Ford investors are grappling with a big question right now: Will the company’s new CEO revive the automaker’s stock price?
On Monday the automaker hired the former interim director of athletics at the University of Michigan, Jim Hackett, to replace Mark Fields, who was fired on May 22.
As reported by Business Insider’s Joe Ciolli, shares of Ford’s stock did not fare well during Fields’ tenure as CEO. Since he took over the company three years ago, the price has fallen by nearly 40%. On top of that, Ford’s profit margins are far behind those of its larger rival General Motors Co.
In a note out to clients on Wednesday, Morgan Stanley research analyst Adam Jonas wrote the bank does not believe “Hackett was appointed CEO to run a ‘normal’ car company.”
“We see the potential for an unconventional realignment of the business,” Jonas added.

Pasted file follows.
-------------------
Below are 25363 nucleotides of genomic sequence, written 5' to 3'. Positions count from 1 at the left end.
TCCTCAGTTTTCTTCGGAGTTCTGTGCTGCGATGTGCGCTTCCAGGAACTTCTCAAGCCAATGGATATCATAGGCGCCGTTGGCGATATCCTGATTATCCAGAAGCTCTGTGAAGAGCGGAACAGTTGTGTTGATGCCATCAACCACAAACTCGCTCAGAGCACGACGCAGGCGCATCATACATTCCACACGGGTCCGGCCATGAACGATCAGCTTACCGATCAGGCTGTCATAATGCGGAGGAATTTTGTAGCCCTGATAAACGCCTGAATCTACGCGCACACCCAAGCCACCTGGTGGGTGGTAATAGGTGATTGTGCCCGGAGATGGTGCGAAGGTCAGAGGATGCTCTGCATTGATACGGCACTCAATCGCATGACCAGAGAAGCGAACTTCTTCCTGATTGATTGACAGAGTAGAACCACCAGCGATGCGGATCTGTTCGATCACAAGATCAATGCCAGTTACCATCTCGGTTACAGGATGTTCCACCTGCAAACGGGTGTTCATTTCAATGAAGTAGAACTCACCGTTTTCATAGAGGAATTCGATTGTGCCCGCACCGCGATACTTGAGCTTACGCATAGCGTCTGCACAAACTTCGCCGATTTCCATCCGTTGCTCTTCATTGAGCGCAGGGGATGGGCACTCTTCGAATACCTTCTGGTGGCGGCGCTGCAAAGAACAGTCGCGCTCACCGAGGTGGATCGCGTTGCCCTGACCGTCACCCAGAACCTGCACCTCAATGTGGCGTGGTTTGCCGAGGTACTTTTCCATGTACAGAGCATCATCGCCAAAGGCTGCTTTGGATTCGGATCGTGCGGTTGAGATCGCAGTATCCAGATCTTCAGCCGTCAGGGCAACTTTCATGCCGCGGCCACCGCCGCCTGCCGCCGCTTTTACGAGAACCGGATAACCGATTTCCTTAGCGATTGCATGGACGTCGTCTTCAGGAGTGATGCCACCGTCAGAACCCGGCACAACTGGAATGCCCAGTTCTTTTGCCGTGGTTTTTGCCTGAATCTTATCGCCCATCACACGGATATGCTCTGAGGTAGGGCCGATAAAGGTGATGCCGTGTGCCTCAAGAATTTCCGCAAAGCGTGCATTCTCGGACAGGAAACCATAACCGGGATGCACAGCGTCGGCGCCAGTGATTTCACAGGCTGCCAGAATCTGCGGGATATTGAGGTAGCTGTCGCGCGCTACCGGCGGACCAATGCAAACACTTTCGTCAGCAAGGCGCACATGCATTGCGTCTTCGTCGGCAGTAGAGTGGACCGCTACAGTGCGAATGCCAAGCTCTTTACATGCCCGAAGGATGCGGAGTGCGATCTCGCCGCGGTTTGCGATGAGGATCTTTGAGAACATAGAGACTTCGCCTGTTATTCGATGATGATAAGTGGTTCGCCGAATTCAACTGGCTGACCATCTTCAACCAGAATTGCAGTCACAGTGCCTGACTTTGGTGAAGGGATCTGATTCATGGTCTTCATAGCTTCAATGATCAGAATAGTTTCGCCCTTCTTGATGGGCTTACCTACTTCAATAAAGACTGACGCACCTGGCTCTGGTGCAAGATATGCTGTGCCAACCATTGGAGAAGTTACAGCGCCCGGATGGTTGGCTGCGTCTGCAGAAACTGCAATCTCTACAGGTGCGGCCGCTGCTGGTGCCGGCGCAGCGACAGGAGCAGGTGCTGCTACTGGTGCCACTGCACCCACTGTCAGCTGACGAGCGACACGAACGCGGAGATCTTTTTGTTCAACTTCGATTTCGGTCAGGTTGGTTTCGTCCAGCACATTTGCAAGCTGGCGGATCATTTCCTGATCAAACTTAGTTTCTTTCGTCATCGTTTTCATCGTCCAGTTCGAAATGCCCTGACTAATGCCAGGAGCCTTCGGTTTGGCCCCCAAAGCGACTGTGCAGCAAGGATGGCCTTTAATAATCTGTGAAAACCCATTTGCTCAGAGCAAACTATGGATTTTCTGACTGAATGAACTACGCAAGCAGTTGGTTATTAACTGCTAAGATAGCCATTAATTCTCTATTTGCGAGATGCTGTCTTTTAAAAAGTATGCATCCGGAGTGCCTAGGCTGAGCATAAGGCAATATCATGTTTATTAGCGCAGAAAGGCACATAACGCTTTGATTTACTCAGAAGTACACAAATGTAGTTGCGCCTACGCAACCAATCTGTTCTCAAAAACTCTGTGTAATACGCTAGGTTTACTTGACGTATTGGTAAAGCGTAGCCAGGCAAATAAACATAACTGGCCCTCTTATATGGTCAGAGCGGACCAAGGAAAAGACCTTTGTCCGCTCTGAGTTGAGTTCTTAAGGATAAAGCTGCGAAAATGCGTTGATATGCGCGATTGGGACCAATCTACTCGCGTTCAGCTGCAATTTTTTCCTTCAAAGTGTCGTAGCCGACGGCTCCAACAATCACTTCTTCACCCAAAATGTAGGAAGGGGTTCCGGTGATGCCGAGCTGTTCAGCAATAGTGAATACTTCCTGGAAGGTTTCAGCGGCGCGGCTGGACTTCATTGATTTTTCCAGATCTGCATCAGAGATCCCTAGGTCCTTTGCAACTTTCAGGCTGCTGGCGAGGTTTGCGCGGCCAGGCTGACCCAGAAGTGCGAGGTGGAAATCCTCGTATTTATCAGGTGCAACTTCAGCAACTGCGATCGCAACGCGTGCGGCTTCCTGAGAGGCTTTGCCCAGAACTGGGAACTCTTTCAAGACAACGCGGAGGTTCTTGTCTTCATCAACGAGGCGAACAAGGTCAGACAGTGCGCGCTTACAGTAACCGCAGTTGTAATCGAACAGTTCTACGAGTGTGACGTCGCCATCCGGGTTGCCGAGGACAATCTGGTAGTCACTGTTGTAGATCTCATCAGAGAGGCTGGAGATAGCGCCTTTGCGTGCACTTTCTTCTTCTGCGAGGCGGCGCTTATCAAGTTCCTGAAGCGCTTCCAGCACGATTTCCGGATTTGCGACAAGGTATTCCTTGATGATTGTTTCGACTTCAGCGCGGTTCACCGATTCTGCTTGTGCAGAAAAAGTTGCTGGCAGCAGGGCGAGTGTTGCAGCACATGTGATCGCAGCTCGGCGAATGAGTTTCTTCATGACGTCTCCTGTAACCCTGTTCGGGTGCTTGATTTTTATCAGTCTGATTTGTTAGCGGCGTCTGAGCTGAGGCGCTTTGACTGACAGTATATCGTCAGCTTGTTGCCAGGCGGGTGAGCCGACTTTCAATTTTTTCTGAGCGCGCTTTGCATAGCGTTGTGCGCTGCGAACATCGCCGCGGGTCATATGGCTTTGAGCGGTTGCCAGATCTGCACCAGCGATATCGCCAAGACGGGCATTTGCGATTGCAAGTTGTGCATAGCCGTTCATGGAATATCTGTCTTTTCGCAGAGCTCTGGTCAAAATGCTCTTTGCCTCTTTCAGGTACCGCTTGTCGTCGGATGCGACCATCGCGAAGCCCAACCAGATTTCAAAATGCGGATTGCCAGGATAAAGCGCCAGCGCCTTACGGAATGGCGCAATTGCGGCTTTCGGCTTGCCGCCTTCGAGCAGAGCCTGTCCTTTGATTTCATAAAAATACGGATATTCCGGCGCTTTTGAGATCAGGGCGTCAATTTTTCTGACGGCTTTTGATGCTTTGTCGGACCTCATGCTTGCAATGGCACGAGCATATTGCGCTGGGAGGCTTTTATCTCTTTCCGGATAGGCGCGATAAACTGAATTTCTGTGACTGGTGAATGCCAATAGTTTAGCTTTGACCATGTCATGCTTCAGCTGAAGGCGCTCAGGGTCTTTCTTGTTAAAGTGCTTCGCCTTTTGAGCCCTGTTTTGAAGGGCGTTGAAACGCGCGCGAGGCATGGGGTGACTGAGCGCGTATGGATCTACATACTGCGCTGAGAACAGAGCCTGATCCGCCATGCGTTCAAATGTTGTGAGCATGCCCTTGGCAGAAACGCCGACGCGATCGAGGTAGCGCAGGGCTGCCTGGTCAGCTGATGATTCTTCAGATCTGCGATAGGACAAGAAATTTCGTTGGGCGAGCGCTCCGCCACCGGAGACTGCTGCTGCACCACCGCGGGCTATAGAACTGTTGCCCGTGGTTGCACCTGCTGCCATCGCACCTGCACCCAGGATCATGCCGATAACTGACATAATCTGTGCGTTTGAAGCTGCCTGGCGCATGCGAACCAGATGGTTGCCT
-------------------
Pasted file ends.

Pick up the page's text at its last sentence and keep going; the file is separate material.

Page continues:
The bank outlined its expectations for the automaker under Hackett’s control. They are as follows:
The automaker will lower its earnings outlook. The bank believes Ford may reassess its strategic spending, which could cut earnings by as much 50% over the next 18 to 24 months. Monetize strengths. Morgan Stanley thinks it would behoove the automaker to monetize core areas, specifically its F-Series of trucks, which the bank says could account for “over 100% of its global auto profit.” Transform the automaker into a tech company. The bank sees a huge potential in leveraging its nearly “2 billion vehicle miles traveled into a data harvesting, machine learning, and content delivering juggernaut.” Hackett needs to start swinging. If Ford is to restore its investors’ confidence, the new CEO needs to affirm his commitment to digitalization right off the bat, according to Morgan Stanley.
The bank is underweight on Ford’s stock. It has a price target of $10, below the company’s current market price of about $11.07.